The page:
Tomorrow is International Disability Day. There are several events being held across the city to create awareness about the disabled and, most of all, to emphasise on the need for a more inclusive society. One event in particular, a week-long initiative, marries two objectives — women’s safety and disability — by focusing on how safe public spaces are for disabled women.
This is one week when the spotlight will be on the disabled, but we cannot stop there. The focus this year is on inclusion, and we must put in consistent effort to ensure that our public spaces and facilities factor in the needs of the differently abled.
So many contemporary buildings in the city have little to no amenities for the disabled. There are no ramps, passages are narrow, no markings for the blind: simple things like this make so many public spaces inaccessible for the disabled.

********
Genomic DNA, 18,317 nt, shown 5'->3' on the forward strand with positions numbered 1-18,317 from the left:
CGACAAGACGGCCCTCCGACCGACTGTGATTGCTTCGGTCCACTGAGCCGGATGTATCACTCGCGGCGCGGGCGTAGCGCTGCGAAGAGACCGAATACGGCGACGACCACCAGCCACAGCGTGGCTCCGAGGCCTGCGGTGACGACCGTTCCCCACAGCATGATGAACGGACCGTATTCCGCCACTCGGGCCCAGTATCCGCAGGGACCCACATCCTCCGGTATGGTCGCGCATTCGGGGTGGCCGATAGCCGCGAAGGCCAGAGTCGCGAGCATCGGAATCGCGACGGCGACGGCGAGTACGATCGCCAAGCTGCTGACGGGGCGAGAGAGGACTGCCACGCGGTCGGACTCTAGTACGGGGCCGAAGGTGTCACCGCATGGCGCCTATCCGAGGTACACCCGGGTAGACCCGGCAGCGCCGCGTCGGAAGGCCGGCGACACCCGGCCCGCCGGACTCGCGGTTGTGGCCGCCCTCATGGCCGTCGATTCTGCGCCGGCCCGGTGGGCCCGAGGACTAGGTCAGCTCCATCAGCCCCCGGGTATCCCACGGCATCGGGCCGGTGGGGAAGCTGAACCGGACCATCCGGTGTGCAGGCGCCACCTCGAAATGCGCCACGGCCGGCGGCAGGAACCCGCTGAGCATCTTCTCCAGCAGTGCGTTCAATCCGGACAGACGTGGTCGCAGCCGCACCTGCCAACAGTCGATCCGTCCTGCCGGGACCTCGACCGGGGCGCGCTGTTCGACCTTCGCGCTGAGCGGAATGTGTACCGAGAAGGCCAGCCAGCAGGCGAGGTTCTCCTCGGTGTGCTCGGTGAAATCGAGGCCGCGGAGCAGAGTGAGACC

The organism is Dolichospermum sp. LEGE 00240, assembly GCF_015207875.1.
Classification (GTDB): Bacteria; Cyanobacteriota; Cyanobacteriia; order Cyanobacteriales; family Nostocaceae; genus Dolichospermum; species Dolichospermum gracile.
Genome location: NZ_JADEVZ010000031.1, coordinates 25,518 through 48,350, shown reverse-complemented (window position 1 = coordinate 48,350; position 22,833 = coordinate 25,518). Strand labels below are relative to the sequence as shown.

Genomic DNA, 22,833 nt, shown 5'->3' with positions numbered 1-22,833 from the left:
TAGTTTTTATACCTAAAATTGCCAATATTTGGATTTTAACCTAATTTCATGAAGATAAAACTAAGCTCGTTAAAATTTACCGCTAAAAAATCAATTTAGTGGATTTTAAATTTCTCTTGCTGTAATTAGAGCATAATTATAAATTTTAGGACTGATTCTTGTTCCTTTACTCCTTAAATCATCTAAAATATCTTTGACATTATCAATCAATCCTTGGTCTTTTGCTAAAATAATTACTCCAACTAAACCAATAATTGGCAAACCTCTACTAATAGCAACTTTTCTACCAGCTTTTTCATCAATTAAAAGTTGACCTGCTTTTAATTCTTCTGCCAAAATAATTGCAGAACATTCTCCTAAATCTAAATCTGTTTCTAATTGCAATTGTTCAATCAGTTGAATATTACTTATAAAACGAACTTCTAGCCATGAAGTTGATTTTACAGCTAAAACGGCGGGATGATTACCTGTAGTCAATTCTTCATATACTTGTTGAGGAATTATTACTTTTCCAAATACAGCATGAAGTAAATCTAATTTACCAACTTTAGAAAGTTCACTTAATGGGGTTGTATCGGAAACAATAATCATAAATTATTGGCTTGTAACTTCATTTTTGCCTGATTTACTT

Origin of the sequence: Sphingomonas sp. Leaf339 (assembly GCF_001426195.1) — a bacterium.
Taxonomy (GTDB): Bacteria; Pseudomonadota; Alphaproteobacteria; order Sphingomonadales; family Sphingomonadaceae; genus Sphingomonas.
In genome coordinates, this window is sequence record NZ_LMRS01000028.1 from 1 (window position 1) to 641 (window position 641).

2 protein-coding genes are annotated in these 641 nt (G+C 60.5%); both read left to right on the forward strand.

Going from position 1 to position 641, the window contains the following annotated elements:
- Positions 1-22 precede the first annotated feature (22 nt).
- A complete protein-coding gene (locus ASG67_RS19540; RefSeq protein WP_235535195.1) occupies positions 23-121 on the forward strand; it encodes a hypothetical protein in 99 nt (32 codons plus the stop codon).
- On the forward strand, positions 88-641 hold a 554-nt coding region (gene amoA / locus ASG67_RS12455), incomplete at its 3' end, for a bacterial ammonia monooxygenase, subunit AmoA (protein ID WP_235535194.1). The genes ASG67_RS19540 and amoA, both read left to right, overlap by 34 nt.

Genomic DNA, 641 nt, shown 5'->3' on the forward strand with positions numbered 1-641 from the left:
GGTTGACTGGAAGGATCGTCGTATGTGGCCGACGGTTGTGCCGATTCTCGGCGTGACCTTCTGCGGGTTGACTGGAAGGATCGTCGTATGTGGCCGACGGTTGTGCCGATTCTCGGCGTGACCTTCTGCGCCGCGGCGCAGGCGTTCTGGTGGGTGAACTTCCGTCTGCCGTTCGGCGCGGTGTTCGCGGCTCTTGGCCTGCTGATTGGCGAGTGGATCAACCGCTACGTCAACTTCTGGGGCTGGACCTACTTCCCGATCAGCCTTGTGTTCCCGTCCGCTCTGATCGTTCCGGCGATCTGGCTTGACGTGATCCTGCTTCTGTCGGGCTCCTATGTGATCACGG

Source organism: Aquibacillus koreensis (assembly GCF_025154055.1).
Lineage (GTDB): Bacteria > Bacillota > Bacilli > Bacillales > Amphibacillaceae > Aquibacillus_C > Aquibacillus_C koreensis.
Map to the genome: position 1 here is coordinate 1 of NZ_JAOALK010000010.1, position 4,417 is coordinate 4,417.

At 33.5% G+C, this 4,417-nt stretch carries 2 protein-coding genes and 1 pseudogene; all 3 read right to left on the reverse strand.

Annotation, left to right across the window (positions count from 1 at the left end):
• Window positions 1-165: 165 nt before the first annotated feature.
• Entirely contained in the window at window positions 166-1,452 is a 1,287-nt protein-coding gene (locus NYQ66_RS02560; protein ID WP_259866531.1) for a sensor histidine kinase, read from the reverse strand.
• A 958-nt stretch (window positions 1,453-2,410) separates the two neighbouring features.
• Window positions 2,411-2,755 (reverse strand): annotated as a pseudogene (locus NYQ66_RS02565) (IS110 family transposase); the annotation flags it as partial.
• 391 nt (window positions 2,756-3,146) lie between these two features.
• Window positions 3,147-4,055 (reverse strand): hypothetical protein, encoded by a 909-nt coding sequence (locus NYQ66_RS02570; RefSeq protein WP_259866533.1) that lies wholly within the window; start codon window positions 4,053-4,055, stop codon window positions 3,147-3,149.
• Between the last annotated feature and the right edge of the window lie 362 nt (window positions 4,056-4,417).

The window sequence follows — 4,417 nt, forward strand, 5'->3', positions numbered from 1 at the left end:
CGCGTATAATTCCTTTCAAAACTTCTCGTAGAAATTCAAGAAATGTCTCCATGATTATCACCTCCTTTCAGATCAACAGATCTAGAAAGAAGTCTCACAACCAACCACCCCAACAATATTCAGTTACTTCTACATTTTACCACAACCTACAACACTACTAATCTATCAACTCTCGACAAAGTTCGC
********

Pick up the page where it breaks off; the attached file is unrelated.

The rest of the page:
It will be harder to change existing facilities, but newer buildings at least, especially public ones, like shopping malls and recreational facilities and residential buildings must be planned with better accessibility. The government must consider including a compulsory ‘disabled friendly’ clause for building licences and sanctions, so that builders are compelled to make arrangements in the conception stage itself.
Public transport is another huge challenge. Compartments for the handicapped in local trains are often taken over by others who are not supposed to travel in it. Even the most basic right of voting becomes a massive challenge when polling venues are inaccessible.
While it is imperative that we make these tangible improvements, the most important bit is to ensure that the disabled feel they have an equal stake in society. That they do not feel forgotten, kept in the fringes only to be remembered on certain occasions. It is up to us to make the world a more open and accepting place for everyone.